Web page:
Zooey Glass is twenty-five and a complex person, slight of body but extremely handsome, a blue-eyed Jewish-Irish television actor. The narrator (Buddy) makes it clear that Zooey’s handsomeness is more than physical. He has a certain joy or “authentic esprit superimposed over his entire face” (52). He is successful and sought after as an actor; he has been acting since the age of seven. 
All seven Glass children, five boys and two girls, were precocious and had appeared each in turn on the radio quiz show, “It’s a Wise Child,” from 1927 to 1943. They were bookish children whom the audience found brilliant. Seymour was the oldest, and Franny and Zooey the youngest. Zooey had even been tested by psychologists to find out “the source of Zooey’s precocious wit and fancy” (55).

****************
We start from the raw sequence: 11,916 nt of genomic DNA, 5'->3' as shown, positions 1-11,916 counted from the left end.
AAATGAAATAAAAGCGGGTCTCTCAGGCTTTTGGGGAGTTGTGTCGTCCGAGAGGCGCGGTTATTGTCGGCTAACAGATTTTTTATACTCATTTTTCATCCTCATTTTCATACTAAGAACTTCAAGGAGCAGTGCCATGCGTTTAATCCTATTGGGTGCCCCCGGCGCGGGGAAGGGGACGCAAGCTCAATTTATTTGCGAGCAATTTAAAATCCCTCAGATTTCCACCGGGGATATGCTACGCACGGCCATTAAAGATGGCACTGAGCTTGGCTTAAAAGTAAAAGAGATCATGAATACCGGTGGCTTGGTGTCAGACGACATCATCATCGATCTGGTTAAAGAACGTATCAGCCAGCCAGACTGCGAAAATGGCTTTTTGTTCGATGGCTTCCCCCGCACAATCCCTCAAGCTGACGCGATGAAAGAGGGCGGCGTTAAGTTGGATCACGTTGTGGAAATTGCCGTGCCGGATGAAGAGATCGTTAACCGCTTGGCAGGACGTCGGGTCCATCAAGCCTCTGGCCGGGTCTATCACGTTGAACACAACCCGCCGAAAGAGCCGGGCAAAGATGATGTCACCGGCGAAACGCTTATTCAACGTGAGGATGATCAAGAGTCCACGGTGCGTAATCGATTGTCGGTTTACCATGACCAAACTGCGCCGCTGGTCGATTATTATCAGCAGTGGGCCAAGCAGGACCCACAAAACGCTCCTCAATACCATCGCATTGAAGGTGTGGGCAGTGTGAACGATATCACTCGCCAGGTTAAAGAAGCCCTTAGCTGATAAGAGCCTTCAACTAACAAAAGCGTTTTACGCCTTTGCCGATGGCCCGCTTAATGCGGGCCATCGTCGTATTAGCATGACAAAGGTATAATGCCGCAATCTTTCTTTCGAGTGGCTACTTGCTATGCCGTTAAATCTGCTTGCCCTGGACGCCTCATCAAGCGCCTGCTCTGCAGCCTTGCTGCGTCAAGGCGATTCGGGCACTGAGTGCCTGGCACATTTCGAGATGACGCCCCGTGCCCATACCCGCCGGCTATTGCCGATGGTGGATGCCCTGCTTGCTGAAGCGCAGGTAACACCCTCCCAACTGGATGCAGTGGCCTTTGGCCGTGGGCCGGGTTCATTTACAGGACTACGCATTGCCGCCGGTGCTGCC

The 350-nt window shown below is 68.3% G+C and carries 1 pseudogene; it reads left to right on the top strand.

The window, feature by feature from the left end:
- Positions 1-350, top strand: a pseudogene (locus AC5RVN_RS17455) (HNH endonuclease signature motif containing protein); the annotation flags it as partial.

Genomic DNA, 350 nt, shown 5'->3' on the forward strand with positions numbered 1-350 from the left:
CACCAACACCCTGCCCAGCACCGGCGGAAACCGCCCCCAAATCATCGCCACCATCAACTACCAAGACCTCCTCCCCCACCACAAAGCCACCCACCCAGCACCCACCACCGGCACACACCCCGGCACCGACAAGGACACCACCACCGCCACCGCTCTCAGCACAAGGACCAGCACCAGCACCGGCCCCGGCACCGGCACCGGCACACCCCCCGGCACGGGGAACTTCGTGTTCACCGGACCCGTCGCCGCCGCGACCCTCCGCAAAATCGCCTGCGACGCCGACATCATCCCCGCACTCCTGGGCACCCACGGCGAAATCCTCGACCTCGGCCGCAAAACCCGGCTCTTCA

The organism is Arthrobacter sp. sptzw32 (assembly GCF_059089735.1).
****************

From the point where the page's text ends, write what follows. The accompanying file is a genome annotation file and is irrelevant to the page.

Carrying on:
The letter from Buddy is dated 3/18/51 and runs several pages and is given in full. Buddy speaks of his mother by her first name, Bessie, and says she is still angry that Buddy will not install a telephone so she can reach him in upstate New York where he now lives as a writer and teacher. He insists in the letter that he does have a phone, the phone that he and Seymour shared at home in their joint bedroom. He tells Zooey that he has never disconnected the phone because he likes to see Seymour’s name in the phone book every year. (A previous footnote by Buddy in his introduction had explained that Seymour had mysteriously killed himself, a central fact and crisis in the Glass family history.)